Crank-Up Day attracts thousands
Classic cars and vintage machinery swamped the Edendale Domain, 39km north-east of Invercargill, on Saturday, along with more Caterpillar machines than you would need to shift Mt Cook.
The Edendale Vintage Machinery Club's 13th Crank-Up Day celebrated 75 years of International brand Caterpillar.
More than 60 of the sturdy steel, yellow beasts were on display. Some Cats can pick up trees, others may have dug the foundations for your home.
Many have revolving metal tracks that can go just about anywhere.
All of those swooning over the diggers and graders agreed Cat's success was because the machines stood the test of time. But it's more than that.
Southland earthmoving contractor Bill Ward knows the score - he has read the history of Cat.
There are three reasons for the company's success, he said. Firstly, good marketing - owning a Cat will enrich your life. Secondly, good steel - good steel is good steel. Thirdly and most importantly, an efficient parts and servicing system - the best machinery in the world is not much good if it breaks down and you have to wait weeks for a $20 part.
Crank-Up Day promoter Alex Henderson said many were blown away by the Caterpillar log-handling demonstration and he was pleased with the crowd of more than 7000 people - about 2000 more than last year.
Amidst a bluster of dust and steam, seven men made hay, an almost single- handed operation today. There was a certain rustic beauty seeing the operation as it was done in the old days.
One man fed coal to a steam engine turning a fly wheel. The fly wheel powered a baler. Another man fed straw and oats into the baler while two other men provided him with more straw and oats. Mice ran mischievously from the straw and children delighted in the chase.
An interesting manual technique involving that old favourite, No 8 wire, required two men to string up bales before they were spat out on to the ground. There were plenty of helpers stacking.
George Morrison, of Waikaka Valley, had been manning the steam engine.
His face and overalls were splotchy in black soot. He's working hard.
"People talk about rural depopulation.
Well perhaps we wouldn't have rural depopulation if we went back to this. But I don't think anyone would want to when nowadays all you have to do is push a button." Cat man Mr Ward agrees the effort required to operate some of the old tractors and farm implements was extremely physical.
"You had to be extremely tough to drive one of those old dungers. Fumes coming off the engines, no cabs. You got off one of those, " - he was looking at some of the 1920s to 1950s' machines - "after a 10-hour day and you were half dead." New Zealand farming's mainstay, the tractor, was also out in full force. More than 90 John Deeres, Massey Fergusons, McCormicks and others filled a paddock.Southlandpaddock.Southland Steam Engine Club members putted around in an eight- horsepower Burrell traction engine. A notice said the now 50-member club that began in 1959 hoped to turn the old Brydone Dairy Factory, near Mataura, into a working museum recreating an atmosphere similar to "when steam was king." Folk speculated on the age of a chaff- cutter being fed oat sheaves.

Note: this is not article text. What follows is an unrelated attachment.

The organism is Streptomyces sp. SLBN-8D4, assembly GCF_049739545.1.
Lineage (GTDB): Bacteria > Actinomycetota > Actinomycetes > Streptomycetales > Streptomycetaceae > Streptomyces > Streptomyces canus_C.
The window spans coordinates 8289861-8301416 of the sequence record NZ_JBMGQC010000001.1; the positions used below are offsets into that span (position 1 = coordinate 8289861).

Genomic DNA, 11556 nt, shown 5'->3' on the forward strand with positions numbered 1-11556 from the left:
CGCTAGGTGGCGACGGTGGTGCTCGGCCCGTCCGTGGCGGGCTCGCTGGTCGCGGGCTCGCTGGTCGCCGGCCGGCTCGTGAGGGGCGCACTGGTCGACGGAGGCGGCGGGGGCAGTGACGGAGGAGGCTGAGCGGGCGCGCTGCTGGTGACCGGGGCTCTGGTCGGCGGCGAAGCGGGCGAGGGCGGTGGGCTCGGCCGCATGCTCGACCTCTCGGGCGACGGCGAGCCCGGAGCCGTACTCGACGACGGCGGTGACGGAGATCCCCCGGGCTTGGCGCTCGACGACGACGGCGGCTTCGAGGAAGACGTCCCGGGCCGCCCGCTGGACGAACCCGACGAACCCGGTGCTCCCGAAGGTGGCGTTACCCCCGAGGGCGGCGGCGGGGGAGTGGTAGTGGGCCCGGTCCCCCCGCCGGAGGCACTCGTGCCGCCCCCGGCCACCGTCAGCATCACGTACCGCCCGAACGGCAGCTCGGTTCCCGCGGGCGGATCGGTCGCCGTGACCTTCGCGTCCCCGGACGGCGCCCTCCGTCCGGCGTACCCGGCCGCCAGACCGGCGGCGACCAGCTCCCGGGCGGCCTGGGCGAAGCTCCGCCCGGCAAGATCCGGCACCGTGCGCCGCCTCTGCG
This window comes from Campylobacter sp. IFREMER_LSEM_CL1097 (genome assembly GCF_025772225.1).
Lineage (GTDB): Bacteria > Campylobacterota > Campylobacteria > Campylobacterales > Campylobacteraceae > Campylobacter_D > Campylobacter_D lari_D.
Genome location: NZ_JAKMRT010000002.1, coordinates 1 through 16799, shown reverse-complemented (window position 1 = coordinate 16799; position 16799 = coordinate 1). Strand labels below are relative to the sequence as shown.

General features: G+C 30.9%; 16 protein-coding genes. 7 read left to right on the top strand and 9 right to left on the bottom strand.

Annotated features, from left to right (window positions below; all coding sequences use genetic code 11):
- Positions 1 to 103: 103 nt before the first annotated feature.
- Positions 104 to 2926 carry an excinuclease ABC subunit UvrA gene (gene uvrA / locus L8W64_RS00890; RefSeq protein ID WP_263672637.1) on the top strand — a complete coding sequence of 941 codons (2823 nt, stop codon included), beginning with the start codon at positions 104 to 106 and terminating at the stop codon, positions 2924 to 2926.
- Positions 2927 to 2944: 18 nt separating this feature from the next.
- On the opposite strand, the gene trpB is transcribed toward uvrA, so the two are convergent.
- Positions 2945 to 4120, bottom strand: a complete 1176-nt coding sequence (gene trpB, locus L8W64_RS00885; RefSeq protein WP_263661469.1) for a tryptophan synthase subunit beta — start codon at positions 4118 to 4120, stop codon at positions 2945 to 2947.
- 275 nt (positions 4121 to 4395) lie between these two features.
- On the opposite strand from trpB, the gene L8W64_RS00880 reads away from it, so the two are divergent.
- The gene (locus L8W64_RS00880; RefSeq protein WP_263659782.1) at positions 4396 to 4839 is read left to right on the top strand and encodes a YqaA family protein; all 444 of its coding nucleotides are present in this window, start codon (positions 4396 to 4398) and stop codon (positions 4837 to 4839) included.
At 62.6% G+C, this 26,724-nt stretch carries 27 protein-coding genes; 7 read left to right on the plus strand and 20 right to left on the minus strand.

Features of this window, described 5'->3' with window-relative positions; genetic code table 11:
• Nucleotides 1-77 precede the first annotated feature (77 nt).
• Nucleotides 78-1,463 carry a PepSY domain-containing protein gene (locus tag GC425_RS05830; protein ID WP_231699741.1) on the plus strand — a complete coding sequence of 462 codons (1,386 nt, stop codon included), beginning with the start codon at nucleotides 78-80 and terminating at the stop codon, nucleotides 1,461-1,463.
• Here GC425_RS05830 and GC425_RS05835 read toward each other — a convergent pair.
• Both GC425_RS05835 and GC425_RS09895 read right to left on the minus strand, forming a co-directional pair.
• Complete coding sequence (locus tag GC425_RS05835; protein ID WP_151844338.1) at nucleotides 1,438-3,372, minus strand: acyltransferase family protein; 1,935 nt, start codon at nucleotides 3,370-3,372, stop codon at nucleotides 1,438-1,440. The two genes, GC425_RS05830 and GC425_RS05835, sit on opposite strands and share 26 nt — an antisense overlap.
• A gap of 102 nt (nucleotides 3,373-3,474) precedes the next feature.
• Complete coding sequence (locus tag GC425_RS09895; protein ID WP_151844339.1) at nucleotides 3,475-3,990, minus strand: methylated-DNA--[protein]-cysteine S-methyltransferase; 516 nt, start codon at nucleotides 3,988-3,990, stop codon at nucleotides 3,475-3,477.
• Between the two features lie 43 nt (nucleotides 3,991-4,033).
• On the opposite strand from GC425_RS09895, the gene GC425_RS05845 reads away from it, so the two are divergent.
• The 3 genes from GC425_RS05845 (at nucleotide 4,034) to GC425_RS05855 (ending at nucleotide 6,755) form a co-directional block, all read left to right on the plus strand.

"It would be ... aww, what age do you reckon that would be George? 1940s would it?" George: "Early 20s those, I would say." Along with the vintage farming equipment came the classic cars driven idly around the rugby field.
An announcer told the crowd what they were seeing: "Here's a Daimler with a bench seat. You've got six people in there. Here's a Model T, cars of yesteryear. You can't even hear it, what a beauty." Ford was the most prevalent make among the cars, a throwback to the efficient manufacturing techniques pioneered by Henry Ford before the 1920s.
Not of quite the same pedigree, although Southland's 32 club members would disagree, were the Minis on show. Southern Mini-Owners' Club president Ken Tinker was proudly celebrating 40 years of his favourite car.
He had owned 187 Minis and wore a hat declaring his nickname, Mr Mini.
"I can take you for a leisurely drive or take you for a drive in one that will scare the crap out of you." Even smaller than the Minis were the miniature steam trains. The enthusiasts, however, were no less fanatical. A man wearing a red hat with white polka dots operated a mini-steam train chugging children jauntily around a small circular track.
A four-wheeled motorbike hitched to a cart did the same around the domain.
It's not all motors at Crank-Up Day though.
Edna and Ben Lewis, from Lawrence, sat at their stall named Beechwood Cottage, displaying homemade marmalade, jams, chutneys and sauces.
Edna said the whisky and brandy in some of the marmalades acted as a preservative.
Lower Mataura Valley Music Club leisurely picked out the tunes including Kenny Rodgers' The Gambler.
And what would a day such as this be without a good, old-fashioned lolly scramble? Rather than the traditional parent throwing out handfuls of lollies on to the grass, Macintosh toffees rained down from a helicopter which swooped overhead, rotor blades pounding the sky.
The Southland Times